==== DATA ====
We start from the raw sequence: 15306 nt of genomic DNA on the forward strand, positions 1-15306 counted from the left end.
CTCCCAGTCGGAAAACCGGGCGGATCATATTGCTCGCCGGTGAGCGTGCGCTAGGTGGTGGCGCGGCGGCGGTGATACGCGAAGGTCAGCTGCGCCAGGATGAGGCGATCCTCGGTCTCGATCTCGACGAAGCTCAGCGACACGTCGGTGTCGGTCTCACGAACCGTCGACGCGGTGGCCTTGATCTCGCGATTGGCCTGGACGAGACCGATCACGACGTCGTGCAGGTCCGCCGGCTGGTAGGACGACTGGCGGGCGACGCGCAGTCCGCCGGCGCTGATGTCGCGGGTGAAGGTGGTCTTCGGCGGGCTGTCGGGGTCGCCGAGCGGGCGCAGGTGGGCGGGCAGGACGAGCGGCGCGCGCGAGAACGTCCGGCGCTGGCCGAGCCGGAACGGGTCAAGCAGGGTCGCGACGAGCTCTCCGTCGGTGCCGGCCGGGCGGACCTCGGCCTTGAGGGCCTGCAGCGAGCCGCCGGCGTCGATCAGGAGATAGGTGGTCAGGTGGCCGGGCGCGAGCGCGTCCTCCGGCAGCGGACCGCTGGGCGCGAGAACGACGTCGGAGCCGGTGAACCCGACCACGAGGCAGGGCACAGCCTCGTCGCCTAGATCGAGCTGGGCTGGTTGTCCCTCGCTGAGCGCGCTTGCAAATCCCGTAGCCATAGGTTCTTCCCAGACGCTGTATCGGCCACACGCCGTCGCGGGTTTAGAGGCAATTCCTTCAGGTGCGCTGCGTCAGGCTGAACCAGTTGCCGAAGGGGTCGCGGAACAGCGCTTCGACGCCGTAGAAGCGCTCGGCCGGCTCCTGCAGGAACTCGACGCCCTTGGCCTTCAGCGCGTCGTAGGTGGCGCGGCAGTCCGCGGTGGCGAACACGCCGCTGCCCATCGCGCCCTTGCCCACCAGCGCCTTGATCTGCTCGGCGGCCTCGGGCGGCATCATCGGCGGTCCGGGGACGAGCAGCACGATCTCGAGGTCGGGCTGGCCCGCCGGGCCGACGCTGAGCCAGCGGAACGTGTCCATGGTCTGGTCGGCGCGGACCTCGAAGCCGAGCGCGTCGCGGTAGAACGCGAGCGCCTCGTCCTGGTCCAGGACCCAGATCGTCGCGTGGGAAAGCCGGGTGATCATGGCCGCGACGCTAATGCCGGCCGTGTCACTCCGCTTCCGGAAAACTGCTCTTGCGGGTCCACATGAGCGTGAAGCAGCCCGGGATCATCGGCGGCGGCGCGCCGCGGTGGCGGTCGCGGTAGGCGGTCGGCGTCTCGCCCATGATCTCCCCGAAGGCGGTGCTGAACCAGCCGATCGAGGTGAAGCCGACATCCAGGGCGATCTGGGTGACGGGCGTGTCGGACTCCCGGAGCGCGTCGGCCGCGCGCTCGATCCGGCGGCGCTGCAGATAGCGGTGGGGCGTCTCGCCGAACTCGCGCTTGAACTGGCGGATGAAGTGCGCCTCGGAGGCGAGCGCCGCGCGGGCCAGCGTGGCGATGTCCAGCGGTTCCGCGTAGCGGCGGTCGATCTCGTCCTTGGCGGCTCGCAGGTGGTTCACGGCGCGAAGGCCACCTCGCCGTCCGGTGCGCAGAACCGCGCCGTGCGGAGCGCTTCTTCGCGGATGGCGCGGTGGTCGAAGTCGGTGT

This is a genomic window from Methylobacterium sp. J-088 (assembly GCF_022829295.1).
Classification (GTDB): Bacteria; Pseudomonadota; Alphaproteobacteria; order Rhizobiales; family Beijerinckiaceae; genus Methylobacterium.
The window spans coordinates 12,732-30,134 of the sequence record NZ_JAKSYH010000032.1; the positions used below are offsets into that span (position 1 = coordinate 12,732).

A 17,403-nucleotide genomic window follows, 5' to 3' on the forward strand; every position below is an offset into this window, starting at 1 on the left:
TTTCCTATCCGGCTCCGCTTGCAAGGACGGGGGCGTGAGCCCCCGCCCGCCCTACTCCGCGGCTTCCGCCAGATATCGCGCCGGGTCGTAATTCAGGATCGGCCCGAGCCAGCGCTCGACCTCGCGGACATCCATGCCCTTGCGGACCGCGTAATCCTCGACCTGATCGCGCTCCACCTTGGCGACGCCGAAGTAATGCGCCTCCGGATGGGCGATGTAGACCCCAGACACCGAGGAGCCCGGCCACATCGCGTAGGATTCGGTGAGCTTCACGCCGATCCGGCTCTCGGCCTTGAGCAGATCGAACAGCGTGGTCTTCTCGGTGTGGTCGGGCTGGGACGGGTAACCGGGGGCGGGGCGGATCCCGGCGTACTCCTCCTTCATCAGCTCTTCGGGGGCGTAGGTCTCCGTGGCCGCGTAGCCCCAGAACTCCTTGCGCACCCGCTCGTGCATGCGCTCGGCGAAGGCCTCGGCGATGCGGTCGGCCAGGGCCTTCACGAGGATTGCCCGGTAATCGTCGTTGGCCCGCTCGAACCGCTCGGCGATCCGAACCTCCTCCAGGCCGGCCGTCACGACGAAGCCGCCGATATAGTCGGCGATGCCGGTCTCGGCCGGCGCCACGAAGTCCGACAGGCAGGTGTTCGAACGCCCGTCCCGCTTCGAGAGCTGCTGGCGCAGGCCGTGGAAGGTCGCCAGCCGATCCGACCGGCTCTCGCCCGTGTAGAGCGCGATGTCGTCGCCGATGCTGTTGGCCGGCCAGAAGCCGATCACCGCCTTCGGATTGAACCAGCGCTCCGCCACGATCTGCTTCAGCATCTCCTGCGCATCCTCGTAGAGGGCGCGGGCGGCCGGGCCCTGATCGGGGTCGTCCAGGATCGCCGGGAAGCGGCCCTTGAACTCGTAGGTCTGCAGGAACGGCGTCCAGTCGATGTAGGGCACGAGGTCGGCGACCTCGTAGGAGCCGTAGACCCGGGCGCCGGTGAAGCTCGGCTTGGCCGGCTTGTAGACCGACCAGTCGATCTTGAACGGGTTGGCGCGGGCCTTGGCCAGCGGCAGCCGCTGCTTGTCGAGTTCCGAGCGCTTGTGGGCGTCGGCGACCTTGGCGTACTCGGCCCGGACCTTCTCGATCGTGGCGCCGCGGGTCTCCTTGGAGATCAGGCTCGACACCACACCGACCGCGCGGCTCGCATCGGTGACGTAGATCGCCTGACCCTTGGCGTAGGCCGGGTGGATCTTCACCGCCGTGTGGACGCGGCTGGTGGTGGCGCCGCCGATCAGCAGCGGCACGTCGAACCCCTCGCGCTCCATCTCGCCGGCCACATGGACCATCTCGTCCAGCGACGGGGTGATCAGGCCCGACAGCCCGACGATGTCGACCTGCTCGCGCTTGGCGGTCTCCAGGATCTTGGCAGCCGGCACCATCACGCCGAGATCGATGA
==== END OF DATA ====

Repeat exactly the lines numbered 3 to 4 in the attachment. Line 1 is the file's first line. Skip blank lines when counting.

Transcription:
This is a genomic window from Methylobacterium sp. J-088 (assembly GCF_022829295.1).
Classification (GTDB): Bacteria; Pseudomonadota; Alphaproteobacteria; order Rhizobiales; family Beijerinckiaceae; genus Methylobacterium.